When I first fired this up, I made a tarball of one of the repos I'm currently working in (it has uncommitted changes) and started clicking around. I'd do something in the GitHub app, then go back to my bash prompt to see what happened. I was pretty confused when I switched branches and all my changes were gone. Then I went back and read the blog post. It auto-stashes when you switch branches. I also wondered what the heck the "Synchronize" button does, so once again, I referred to the blog post. It performs what they call a "smarter version of pull --rebase && push that reduces merge commits but doesn't rewrite your merges". Oh, really?
At that point I realized that GitHub has done the hard thing. They haven't re-created the git CLI tool in a GUI, they've created something different. They've created a tool that makes Git more accessible. Little things like auto-stashing when you switch branches will confuse git veterans, but it will make Git much easier to grok for newcomers because of the assumptions it makes about your git workflow.
I see great things in this app's future. It's probably not for everyone. If you're a proficient git cli user, and you like it that way, then you're probably best off sticking with what you've got. Maybe explore some of the more traditional Git GUI clients like GitK or GitX, but keep in mind, that's not what this is.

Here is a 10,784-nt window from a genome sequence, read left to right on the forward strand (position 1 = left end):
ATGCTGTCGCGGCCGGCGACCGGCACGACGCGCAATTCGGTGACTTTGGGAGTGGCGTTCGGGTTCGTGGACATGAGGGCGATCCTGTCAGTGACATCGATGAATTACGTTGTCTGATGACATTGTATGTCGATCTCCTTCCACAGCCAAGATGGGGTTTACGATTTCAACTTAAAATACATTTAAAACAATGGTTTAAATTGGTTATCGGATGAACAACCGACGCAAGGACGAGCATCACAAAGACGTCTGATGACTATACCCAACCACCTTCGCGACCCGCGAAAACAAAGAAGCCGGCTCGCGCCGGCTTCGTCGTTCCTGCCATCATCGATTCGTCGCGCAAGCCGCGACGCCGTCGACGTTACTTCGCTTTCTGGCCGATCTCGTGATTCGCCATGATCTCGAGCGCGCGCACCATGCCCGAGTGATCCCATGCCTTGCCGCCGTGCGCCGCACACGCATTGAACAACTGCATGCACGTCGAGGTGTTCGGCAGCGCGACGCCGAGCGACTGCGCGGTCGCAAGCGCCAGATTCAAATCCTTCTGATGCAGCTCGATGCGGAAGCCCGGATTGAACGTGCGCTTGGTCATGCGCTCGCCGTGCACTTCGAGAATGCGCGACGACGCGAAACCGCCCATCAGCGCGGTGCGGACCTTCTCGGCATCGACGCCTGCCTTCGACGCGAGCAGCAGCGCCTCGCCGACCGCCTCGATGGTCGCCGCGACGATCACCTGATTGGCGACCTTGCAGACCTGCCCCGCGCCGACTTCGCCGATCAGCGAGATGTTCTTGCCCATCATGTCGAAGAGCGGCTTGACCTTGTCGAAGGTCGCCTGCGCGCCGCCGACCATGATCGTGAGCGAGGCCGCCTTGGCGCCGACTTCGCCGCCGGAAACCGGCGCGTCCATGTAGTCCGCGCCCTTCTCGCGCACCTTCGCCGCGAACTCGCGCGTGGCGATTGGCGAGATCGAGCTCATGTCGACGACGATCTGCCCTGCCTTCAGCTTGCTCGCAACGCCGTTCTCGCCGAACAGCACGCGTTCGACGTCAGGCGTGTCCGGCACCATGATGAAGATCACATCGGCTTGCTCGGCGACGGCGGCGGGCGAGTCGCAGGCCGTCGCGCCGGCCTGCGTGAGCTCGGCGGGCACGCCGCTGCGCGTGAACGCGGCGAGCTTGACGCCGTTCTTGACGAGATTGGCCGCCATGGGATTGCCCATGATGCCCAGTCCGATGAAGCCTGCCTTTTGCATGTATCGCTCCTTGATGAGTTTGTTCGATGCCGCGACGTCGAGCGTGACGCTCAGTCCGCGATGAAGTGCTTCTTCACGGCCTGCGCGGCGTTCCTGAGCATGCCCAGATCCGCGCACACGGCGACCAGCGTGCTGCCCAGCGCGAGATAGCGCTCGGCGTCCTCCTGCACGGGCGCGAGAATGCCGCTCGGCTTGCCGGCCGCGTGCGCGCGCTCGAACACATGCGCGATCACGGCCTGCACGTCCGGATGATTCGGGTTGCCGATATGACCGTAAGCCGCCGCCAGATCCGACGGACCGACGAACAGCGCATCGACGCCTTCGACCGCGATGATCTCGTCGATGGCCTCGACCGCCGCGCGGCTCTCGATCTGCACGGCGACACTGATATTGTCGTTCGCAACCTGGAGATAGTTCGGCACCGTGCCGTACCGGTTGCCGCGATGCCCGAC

I'm mostly discussing GUI trends (as a Mac developer who cares about this stuff), using GitHub as an example (which, as you say, gets job done great, but I say that it can be improved).
Clutter means (let me open the dictionary) "a collection of things lying about in an untidy mass".
I never said only spacing produces clutter. Either I'm not explaining myself clearly or you read something that was not in my comment (this is called a strawman, right?)
No hostility meant by "you argue". You provided a critique, an argument. I'd open the dictionary... ;)
His posts were completely non-hostile, so aren't you overreacting?
The rest of my reply was pointing out how I perceived this to be different than GitX, which was tangential to the point, but I didn't really think a separate reply was required. Sorry for the confusion.
Everyone I know uses a different fork, much to my dismay.
Notably, SourceTree (what mainly use) and Tower (if the incomprehensible one-repo-at-a-time limit isn't a dealbreaker) now compare favorably to gitx in most ways.
So I don't recommend gitx anymore, but from what I hear Gitx (L) is a fairly active and popular fork:
I use GitX for committing and browsing and the command line for the rest. None of the GUIs have blown me away yet, but deep GH integration is a big plus for me so GH for Mac might join my workflow.
Git seems to have broken down the social contracts around forking that kept most opensource projects cohesive. Unless the project has a great deal or inertia, it is difficult to remain the canonical source, and the project effectively disperses.
If you think about it, this is basically 1) a marketing problem and 2) would be solved instantly should GitHub introduce a better 'network' visualization.
- Projects should be top-level in the github namespace, not people.
- Forks should live underneath their source project, and should not be top-level projects themselves.